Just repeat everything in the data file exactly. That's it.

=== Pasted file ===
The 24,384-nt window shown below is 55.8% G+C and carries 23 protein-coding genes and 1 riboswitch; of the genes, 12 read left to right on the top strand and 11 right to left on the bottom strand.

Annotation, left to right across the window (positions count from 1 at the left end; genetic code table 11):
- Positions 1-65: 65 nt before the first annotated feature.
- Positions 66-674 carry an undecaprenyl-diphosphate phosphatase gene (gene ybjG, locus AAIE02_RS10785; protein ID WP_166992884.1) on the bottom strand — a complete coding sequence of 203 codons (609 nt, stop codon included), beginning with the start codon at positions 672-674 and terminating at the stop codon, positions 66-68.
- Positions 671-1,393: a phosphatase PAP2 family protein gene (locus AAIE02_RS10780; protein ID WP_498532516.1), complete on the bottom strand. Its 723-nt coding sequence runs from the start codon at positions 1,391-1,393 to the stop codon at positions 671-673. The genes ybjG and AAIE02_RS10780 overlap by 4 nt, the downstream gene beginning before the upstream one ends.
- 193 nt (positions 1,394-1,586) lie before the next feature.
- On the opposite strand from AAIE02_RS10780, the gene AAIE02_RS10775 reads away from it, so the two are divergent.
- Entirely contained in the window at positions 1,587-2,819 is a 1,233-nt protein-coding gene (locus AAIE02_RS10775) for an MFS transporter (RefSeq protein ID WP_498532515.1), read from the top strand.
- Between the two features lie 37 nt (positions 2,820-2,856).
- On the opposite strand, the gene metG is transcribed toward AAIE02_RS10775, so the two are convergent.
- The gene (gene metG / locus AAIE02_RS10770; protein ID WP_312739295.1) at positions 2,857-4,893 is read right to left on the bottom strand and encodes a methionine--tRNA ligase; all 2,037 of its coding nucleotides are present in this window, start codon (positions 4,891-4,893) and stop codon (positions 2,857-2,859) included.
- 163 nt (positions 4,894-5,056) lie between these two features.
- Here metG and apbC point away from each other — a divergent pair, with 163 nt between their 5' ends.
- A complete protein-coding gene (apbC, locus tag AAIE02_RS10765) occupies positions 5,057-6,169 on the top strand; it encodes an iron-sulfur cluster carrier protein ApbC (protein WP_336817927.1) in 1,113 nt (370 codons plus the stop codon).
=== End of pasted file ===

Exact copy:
The 24,384-nt window shown below is 55.8% G+C and carries 23 protein-coding genes and 1 riboswitch; of the genes, 12 read left to right on the top strand and 11 right to left on the bottom strand.

Annotation, left to right across the window (positions count from 1 at the left end; genetic code table 11):
- Positions 1-65: 65 nt before the first annotated feature.
- Positions 66-674 carry an undecaprenyl-diphosphate phosphatase gene (gene ybjG, locus AAIE02_RS10785; protein ID WP_166992884.1) on the bottom strand — a complete coding sequence of 203 codons (609 nt, stop codon included), beginning with the start codon at positions 672-674 and terminating at the stop codon, positions 66-68.
- Positions 671-1,393: a phosphatase PAP2 family protein gene (locus AAIE02_RS10780; protein ID WP_498532516.1), complete on the bottom strand. Its 723-nt coding sequence runs from the start codon at positions 1,391-1,393 to the stop codon at positions 671-673. The genes ybjG and AAIE02_RS10780 overlap by 4 nt, the downstream gene beginning before the upstream one ends.
- 193 nt (positions 1,394-1,586) lie before the next feature.
- On the opposite strand from AAIE02_RS10780, the gene AAIE02_RS10775 reads away from it, so the two are divergent.
- Entirely contained in the window at positions 1,587-2,819 is a 1,233-nt protein-coding gene (locus AAIE02_RS10775) for an MFS transporter (RefSeq protein ID WP_498532515.1), read from the top strand.
- Between the two features lie 37 nt (positions 2,820-2,856).
- On the opposite strand, the gene metG is transcribed toward AAIE02_RS10775, so the two are convergent.
- The gene (gene metG / locus AAIE02_RS10770; protein ID WP_312739295.1) at positions 2,857-4,893 is read right to left on the bottom strand and encodes a methionine--tRNA ligase; all 2,037 of its coding nucleotides are present in this window, start codon (positions 4,891-4,893) and stop codon (positions 2,857-2,859) included.
- 163 nt (positions 4,894-5,056) lie between these two features.
- Here metG and apbC point away from each other — a divergent pair, with 163 nt between their 5' ends.
- A complete protein-coding gene (apbC, locus tag AAIE02_RS10765) occupies positions 5,057-6,169 on the top strand; it encodes an iron-sulfur cluster carrier protein ApbC (protein WP_336817927.1) in 1,113 nt (370 codons plus the stop codon).